MIT Reports to the President 1997-98
This year the Planning Office accomplished a wide range of Institute planning projects. Drawing on years of effort to create reliable data resources on MIT's demographic, financial, and physical resources, as well as access to comparative data from peer institutions, the office has been able to respond to requests for policy analysis, physical planning, land resource requirements, general information, and capital planning needs.
The Planning Office provided information and support to senior officers and Resource Development staff regarding the possible capital campaign, including an analysis and review of capital costs and financing alternatives. In addition, the office is conducting on-going research and analysis, as well as document preparation and production, for use in donor relations.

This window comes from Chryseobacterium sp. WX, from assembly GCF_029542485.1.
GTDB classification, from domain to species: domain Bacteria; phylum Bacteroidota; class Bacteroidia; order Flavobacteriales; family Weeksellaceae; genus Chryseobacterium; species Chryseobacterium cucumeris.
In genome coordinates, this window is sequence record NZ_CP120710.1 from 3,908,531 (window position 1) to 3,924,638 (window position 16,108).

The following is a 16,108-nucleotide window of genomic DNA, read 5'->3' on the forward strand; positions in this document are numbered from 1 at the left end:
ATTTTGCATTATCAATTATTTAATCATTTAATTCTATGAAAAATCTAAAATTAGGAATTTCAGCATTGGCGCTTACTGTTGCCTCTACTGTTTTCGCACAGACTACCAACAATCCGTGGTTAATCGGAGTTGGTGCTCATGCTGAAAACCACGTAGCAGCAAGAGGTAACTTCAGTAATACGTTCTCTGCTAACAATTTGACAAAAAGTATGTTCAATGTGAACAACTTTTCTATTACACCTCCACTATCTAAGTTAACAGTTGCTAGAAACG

The Planning Office tracked MIT's campus design issues on a continuing basis as part of its responsibility to help the senior administration chart a course for the future. The major public improvements contemplated around the campus by city, state, and federal agencies and the possibility of a capital campaign all require a clear vision of the future of the campus. In addition, as we anticipate increasing scrutiny at both the local and federal regulatory levels, we have begun to identify the information and design requirements involved, as well as ensuring that up-to-date master plan materials are available.